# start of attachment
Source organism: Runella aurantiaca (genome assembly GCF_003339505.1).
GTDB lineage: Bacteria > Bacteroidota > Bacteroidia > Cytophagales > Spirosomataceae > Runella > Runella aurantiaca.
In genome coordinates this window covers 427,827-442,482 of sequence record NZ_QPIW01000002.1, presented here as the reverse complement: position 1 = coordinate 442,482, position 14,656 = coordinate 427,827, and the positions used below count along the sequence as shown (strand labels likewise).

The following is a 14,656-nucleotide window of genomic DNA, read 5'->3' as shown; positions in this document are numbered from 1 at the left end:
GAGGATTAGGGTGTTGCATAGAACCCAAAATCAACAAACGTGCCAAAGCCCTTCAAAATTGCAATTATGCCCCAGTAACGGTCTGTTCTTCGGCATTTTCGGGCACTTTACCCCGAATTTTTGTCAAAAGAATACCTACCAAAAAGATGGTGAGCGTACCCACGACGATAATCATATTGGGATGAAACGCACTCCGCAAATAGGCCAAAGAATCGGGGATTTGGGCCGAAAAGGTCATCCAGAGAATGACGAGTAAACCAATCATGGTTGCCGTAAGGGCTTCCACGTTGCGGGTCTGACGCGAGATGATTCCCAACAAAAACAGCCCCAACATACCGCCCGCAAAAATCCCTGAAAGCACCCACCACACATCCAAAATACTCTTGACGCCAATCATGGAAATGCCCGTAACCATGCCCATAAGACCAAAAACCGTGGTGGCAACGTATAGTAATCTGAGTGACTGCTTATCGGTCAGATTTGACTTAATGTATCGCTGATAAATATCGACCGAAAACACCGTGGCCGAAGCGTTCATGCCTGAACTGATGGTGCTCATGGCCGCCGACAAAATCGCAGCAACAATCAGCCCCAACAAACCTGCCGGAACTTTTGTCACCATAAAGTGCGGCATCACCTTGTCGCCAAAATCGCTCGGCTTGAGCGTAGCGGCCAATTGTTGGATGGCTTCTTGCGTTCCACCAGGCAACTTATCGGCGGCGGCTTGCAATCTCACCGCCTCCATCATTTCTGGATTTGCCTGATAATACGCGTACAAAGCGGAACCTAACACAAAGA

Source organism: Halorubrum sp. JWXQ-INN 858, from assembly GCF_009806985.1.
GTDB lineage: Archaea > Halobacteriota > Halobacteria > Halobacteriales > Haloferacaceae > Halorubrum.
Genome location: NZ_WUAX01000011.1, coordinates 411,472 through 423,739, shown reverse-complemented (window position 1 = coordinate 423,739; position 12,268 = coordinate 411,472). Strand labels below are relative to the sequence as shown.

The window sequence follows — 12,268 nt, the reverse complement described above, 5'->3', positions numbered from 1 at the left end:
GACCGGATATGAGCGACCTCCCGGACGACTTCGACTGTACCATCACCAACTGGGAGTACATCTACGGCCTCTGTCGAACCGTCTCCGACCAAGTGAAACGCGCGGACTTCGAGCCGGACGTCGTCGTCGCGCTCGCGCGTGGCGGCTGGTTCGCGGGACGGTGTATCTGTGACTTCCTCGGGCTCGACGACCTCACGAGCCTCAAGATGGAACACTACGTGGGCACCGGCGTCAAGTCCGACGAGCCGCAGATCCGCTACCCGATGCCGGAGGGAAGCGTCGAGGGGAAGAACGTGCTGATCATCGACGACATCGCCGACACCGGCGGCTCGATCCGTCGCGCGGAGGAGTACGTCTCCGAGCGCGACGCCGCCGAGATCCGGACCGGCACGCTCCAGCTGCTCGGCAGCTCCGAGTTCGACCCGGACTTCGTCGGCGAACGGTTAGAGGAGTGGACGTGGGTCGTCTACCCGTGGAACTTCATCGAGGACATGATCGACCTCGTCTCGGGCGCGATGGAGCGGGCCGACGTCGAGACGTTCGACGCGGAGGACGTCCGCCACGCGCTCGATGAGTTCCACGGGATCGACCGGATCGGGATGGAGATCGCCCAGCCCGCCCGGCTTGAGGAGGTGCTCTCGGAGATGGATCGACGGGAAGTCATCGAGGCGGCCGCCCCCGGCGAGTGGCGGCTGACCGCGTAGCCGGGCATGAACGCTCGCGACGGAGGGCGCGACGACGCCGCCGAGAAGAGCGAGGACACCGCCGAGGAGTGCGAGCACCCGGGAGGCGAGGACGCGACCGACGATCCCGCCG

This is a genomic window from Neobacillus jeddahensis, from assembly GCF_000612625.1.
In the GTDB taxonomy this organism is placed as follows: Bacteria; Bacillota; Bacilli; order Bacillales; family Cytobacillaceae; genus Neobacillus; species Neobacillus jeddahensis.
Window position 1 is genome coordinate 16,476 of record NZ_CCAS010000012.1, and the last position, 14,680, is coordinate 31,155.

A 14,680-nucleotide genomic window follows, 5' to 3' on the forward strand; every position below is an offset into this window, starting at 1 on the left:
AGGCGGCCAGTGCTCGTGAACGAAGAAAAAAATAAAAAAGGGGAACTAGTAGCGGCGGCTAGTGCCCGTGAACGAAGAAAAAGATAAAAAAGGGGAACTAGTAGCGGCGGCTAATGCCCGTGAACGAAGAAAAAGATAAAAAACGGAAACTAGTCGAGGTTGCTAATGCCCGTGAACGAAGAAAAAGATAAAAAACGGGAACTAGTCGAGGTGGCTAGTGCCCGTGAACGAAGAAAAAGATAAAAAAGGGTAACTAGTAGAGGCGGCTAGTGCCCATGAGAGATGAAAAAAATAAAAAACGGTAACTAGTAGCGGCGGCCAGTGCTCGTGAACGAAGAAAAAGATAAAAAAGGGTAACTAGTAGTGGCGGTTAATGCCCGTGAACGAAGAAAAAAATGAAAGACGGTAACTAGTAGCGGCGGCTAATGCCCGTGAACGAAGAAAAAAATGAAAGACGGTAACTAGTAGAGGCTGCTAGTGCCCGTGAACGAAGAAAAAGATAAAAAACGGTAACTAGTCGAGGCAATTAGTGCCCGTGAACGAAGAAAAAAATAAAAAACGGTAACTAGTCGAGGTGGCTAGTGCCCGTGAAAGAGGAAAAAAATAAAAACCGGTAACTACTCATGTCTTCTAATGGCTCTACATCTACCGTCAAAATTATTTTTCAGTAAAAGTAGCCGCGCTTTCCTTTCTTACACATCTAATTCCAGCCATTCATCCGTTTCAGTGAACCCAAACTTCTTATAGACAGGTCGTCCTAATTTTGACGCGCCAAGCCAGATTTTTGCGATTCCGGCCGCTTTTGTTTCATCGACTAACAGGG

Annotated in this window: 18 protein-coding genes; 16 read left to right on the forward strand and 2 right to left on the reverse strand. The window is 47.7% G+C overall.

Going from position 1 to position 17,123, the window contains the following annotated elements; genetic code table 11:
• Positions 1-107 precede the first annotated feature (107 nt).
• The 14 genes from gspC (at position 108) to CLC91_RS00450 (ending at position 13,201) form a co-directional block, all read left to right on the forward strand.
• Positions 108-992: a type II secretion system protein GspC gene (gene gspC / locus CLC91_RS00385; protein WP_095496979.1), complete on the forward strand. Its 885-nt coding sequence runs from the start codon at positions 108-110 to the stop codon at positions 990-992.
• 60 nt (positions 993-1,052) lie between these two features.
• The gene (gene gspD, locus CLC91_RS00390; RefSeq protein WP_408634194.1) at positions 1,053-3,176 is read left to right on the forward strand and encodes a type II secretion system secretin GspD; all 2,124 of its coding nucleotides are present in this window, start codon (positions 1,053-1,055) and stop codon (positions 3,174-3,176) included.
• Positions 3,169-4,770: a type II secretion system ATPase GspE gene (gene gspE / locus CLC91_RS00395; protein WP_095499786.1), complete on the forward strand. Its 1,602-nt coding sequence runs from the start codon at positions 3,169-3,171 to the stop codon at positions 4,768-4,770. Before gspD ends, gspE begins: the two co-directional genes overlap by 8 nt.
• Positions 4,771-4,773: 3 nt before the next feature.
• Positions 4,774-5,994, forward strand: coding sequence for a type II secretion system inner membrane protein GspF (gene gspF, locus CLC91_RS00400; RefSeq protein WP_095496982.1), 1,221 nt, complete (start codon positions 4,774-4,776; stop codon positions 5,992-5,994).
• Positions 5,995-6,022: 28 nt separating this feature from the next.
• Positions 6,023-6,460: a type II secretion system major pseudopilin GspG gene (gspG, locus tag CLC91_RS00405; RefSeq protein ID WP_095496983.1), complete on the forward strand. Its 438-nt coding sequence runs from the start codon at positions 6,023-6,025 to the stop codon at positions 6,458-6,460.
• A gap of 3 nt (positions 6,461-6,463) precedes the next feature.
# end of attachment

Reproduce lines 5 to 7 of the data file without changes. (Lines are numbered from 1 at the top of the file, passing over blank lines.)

GAGGATTAGGGTGTTGCATAGAACCCAAAATCAACAAACGTGCCAAAGCCCTTCAAAATTGCAATTATGCCCCAGTAACGGTCTGTTCTTCGGCATTTTCGGGCACTTTACCCCGAATTTTTGTCAAAAGAATACCTACCAAAAAGATGGTGAGCGTACCCACGACGATAATCATATTGGGATGAAACGCACTCCGCAAATAGGCCAAAGAATCGGGGATTTGGGCCGAAAAGGTCATCCAGAGAATGACGAGTAAACCAATCATGGTTGCCGTAAGGGCTTCCACGTTGCGGGTCTGACGCGAGATGATTCCCAACAAAAACAGCCCCAACATACCGCCCGCAAAAATCCCTGAAAGCACCCACCACACATCCAAAATACTCTTGACGCCAATCATGGAAATGCCCGTAACCATGCCCATAAGACCAAAAACCGTGGTGGCAACGTATAGTAATCTGAGTGACTGCTTATCGGTCAGATTTGACTTAATGTATCGCTGATAAATATCGACCGAAAACACCGTGGCCGAAGCGTTCATGCCTGAACTGATGGTGCTCATGGCCGCCGACAAAATCGCAGCAACAATCAGCCCCAACAAACCTGCCGGAACTTTTGTCACCATAAAGTGCGGCATCACCTTGTCGCCAAAATCGCTCGGCTTGAGCGTAGCGGCCAATTGTTGGATGGCTTCTTGCGTTCCACCAGGCAACTTATCGGCGGCGGCTTGCAATCTCACCGCCTCCATCATTTCTGGATTTGCCTGATAATACGCGTACAAAGCGGAACCTAACACAAAGA

Source organism: Halorubrum sp. JWXQ-INN 858, from assembly GCF_009806985.1.
GTDB lineage: Archaea > Halobacteriota > Halobacteria > Halobacteriales > Haloferacaceae > Halorubrum.